Last year, Bridgend did begin building a new small engine, a programme in which the manufacturer has invested some £100m, but that is not expected to use more than a quarter of the plant's capacity.

    Sources say that the job losses are very likely unless the factory is able to attract further work.

    Ford would not comment on the figures. It said it would provide the full details of its restructuring plans once negotiations with unions and other stakeholders were complete.

    It said its focus included those markets where it had the majority of its employees and operations, including Germany and the UK.

    Last year it emerged that the chemicals firm Ineos was in talks with Ford over using the plant to build a new off-road vehicle.

  12. Ford plans to cut 1,150 jobs in Britain says Unite union

    US carmaker Ford plans to cut 1,150 jobs in Britain, the Unite union says, with nearly 1,000 job losses at its Bridgend engine plant in Wales.

    On Thursday, Ford said it will cut thousands of jobs, look at plant closures and discontinue loss-making vehicle lines as part of a turnaround effort, and would start consultations with unions on the plans.

    "Unite is fully committed to opposing any compulsory redundancies and campaigning strongly for Bridgend to have a viable future," Des Quinn of Unite said.

  13. GM shares jump after strong 2019 earnings forecast

    GM plant

    General Motors has given a strong earnings forecast for 2019 driven by its revamped and highly-profitable pickup truck lineup.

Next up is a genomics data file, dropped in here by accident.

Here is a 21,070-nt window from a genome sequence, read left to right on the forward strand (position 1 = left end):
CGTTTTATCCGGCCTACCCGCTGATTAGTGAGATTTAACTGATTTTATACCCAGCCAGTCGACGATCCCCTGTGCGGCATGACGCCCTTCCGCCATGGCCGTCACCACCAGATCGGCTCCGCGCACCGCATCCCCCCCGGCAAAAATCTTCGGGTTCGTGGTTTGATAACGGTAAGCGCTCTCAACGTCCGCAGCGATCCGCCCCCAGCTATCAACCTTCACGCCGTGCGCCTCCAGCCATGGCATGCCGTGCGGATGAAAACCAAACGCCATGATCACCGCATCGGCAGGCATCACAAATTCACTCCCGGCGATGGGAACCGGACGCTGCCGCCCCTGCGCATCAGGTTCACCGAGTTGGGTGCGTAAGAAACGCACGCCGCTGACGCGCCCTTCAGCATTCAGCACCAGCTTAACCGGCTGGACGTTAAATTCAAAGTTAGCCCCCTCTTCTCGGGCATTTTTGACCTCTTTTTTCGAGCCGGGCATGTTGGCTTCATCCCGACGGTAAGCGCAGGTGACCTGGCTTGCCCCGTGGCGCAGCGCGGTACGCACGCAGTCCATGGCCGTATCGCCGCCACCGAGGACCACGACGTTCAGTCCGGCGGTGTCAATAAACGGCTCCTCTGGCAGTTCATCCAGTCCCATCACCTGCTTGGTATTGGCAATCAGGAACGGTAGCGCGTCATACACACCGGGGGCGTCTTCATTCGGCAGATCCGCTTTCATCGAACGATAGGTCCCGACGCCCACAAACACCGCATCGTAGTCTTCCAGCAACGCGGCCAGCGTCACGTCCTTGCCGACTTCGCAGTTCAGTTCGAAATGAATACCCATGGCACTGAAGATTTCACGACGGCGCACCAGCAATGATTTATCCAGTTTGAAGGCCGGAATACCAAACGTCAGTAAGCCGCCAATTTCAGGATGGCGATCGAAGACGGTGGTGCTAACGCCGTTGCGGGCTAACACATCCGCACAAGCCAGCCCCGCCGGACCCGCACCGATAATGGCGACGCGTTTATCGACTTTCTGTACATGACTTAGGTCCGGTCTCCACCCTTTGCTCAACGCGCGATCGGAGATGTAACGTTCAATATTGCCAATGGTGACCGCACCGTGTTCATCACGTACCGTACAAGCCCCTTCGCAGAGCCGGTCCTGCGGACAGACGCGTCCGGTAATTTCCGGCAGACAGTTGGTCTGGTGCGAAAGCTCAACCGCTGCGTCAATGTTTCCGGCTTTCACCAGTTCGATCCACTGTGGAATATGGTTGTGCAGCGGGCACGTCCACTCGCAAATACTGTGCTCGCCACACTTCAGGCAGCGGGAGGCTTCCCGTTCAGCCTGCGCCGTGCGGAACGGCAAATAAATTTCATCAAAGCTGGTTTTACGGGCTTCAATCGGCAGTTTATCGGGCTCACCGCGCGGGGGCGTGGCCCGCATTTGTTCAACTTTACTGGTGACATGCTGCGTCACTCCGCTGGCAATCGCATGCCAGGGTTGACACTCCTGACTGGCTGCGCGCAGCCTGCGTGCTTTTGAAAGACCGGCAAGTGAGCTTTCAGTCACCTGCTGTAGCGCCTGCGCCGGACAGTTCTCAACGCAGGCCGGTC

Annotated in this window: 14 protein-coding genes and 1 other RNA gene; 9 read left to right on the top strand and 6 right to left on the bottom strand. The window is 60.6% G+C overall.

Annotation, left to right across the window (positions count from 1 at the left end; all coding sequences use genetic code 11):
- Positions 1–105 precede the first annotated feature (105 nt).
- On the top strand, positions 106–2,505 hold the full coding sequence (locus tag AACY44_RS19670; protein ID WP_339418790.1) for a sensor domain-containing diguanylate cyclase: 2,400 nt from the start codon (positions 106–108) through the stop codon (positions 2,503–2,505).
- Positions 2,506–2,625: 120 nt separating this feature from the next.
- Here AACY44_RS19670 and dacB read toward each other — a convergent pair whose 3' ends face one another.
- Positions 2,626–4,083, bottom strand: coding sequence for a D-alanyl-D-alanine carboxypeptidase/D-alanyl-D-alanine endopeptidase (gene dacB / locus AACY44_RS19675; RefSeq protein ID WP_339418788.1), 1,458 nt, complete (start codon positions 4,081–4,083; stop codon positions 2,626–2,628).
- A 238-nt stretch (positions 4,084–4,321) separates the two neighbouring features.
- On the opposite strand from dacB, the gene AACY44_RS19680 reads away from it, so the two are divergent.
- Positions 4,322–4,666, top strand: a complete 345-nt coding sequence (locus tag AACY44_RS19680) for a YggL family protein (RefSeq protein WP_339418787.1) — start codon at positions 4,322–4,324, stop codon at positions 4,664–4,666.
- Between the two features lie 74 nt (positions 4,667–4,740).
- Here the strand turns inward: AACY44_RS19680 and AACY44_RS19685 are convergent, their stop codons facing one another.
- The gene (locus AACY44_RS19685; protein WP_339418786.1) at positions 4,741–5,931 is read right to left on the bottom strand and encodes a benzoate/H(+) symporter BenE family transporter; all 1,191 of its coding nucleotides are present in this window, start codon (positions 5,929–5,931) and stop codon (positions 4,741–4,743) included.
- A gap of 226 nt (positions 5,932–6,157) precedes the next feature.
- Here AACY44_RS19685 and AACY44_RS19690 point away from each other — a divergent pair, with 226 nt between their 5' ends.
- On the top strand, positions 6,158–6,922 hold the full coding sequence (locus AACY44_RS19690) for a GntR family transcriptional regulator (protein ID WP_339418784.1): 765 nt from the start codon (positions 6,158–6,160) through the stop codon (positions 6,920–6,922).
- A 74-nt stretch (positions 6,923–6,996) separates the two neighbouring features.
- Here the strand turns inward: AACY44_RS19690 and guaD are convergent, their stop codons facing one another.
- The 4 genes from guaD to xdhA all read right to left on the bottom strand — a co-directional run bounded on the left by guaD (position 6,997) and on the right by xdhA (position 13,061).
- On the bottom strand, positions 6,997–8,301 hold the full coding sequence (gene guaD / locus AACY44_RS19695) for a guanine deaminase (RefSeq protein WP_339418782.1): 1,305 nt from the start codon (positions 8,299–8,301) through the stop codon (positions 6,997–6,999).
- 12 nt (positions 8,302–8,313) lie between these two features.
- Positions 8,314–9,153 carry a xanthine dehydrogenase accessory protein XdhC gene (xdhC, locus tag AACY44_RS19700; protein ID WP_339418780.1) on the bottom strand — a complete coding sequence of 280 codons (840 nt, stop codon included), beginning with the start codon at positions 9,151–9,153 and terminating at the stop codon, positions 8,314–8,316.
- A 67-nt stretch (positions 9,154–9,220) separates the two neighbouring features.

GM said it expects 2019 adjusted earnings per share in the range of $6.50 to $7.00, above the $5.86 expected by analysts.

    This outlook sent the US carmaker's shares up 8%.

    GM said that despite an industry wide decline in US passenger car sales, the overall market would remain resilient in 2019.

  14. FTSE 100 retreats as sterling rallies

    FTSE 100

    The FTSE 100 is being pushed lower as sterling rallies following a newspaper report citing cabinet ministers saying Britain would have to delay its exit from the European Union.

    The report in the Evening Standard pushed sterling up against the dollar and euro, dragging the exporter-heavy FTSE 100 off earlier highs and down.

  15. Wall Street opens lower after five-day surge

    Wall Street trader

    US stocks fell at the open after rallying for the past five sessions as investors bet on a resolution in the US-China trade dispute and after assurances from the Federal Reserve that it would be patient on interest rate hikes.

    The Dow Jones Industrial Average fell 61.91 points to 23,940.01. The S&P 500 opened lower by 8.53 points at 2,588.11. The Nasdaq Composite dropped 38.61 points to 6,947.46.

  16. Nissan 'expands Ghosn probe'

    Jose Munoz

    Nissan has widened its investigation into ousted chairman Carlos Ghosn to include dealings that took place in the US, India and Latin America, Reuters reports.

    In one aspect of the internal probe, company investigators are looking into decisions made in the US by Jose Munoz, who led Nissan's North American operations from 2014 to 2018, and currently heads Nissan's China operations.

    Mr Munoz was recently placed on a leave of absence due to the probe.

    Some of the questions put to Mr Munoz relate to dealer franchise rights. Other questions relate to contracts with parts suppliers and service providers that Mr Munoz approved when he was in charge of Nissan's US operations, Reuters added.

    Mr Munoz, who is seen within the industry as being close to Mr Ghosn, is not cooperating with the investigation, the news agency said.